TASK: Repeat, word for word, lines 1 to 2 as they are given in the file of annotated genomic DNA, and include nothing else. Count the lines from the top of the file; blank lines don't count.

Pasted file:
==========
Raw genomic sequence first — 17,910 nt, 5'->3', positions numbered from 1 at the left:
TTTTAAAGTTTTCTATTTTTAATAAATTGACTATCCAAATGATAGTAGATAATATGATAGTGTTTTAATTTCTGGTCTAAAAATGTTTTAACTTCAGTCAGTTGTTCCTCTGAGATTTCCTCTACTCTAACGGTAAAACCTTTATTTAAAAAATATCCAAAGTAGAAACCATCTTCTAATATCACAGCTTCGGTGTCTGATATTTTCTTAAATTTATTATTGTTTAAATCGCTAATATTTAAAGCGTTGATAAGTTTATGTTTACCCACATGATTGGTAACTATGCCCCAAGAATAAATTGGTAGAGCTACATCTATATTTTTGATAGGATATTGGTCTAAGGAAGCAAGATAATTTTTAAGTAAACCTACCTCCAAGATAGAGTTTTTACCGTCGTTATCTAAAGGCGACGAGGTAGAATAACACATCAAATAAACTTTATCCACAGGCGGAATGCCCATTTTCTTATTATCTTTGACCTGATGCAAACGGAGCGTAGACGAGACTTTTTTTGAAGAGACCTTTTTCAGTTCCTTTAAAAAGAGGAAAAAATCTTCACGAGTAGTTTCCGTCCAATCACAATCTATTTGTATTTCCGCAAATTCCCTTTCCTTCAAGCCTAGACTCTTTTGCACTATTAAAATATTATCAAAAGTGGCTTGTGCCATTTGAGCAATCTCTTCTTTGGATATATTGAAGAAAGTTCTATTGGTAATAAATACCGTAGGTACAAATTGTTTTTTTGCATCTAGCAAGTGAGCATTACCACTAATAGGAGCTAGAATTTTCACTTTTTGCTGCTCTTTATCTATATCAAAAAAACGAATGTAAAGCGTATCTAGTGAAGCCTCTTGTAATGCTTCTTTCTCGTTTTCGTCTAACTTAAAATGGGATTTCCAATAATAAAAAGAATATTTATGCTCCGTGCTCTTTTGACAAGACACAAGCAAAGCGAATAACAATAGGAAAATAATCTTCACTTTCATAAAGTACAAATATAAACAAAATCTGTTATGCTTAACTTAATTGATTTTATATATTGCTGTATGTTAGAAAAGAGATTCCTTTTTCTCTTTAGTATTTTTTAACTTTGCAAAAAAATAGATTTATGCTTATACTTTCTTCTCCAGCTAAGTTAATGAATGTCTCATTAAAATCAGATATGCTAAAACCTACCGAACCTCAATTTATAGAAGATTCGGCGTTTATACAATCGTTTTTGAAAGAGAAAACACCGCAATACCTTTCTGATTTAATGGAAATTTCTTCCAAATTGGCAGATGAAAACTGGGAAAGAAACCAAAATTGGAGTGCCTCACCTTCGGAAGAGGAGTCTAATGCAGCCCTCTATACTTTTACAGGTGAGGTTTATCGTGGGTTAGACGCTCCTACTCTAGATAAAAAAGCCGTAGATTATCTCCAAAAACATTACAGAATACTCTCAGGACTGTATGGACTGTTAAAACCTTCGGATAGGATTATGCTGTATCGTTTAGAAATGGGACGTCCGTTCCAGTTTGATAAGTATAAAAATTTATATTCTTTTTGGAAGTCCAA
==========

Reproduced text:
Raw genomic sequence first — 17,910 nt, 5'->3', positions numbered from 1 at the left:
TTTTAAAGTTTTCTATTTTTAATAAATTGACTATCCAAATGATAGTAGATAATATGATAGTGTTTTAATTTCTGGTCTAAAAATGTTTTAACTTCAGTCAGTTGTTCCTCTGAGATTTCCTCTACTCTAACGGTAAAACCTTTATTTAAAAAATATCCAAAGTAGAAACCATCTTCTAATATCACAGCTTCGGTGTCTGATATTTTCTTAAATTTATTATTGTTTAAATCGCTAATATTTAAAGCGTTGATAAGTTTATGTTTACCCACATGATTGGTAACTATGCCCCAAGAATAAATTGGTAGAGCTACATCTATATTTTTGATAGGATATTGGTCTAAGGAAGCAAGATAATTTTTAAGTAAACCTACCTCCAAGATAGAGTTTTTACCGTCGTTATCTAAAGGCGACGAGGTAGAATAACACATCAAATAAACTTTATCCACAGGCGGAATGCCCATTTTCTTATTATCTTTGACCTGATGCAAACGGAGCGTAGACGAGACTTTTTTTGAAGAGACCTTTTTCAGTTCCTTTAAAAAGAGGAAAAAATCTTCACGAGTAGTTTCCGTCCAATCACAATCTATTTGTATTTCCGCAAATTCCCTTTCCTTCAAGCCTAGACTCTTTTGCACTATTAAAATATTATCAAAAGTGGCTTGTGCCATTTGAGCAATCTCTTCTTTGGATATATTGAAGAAAGTTCTATTGGTAATAAATACCGTAGGTACAAATTGTTTTTTTGCATCTAGCAAGTGAGCATTACCACTAATAGGAGCTAGAATTTTCACTTTTTGCTGCTCTTTATCTATATCAAAAAAACGAATGTAAAGCGTATCTAGTGAAGCCTCTTGTAATGCTTCTTTCTCGTTTTCGTCTAACTTAAAATGGGATTTCCAATAATAAAAAGAATATTTATGCTCCGTGCTCTTTTGACAAGACACAAGCAAAGCGAATAACAATAGGAAAATAATCTTCACTTTCATAAAGTACAAATATAAACAAAATCTGTTATGCTTAACTTAATTGATTTTATATATTGCTGTATGTTAGAAAAGAGATTCCTTTTTCTCTTTAGTATTTTTTAACTTTGCAAAAAAATAGATTTATGCTTATACTTTCTTCTCCAGCTAAGTTAATGAATGTCTCATTAAAATCAGATATGCTAAAACCTACCGAACCTCAATTTATAGAAGATTCGGCGTTTATACAATCGTTTTTGAAAGAGAAAACACCGCAATACCTTTCTGATTTAATGGAAATTTCTTCCAAATTGGCAGATGAAAACTGGGAAAGAAACCAAAATTGGAGTGCCTCACCTTCGGAAGAGGAGTCTAATGCAGCCCTCTATACTTTTACAGGTGAGGTTTATCGTGGGTTAGACGCTCCTACTCTAGATAAAAAAGCCGTAGATTATCTCCAAAAACATTACAGAATACTCTCAGGACTGTATGGACTGTTAAAACCTTCGGATAGGATTATGCTGTATCGTTTAGAAATGGGACGTCCGTTCCAGTTTGATAAGTATAAAAATTTATATTCTTTTTGGAAGTCCAA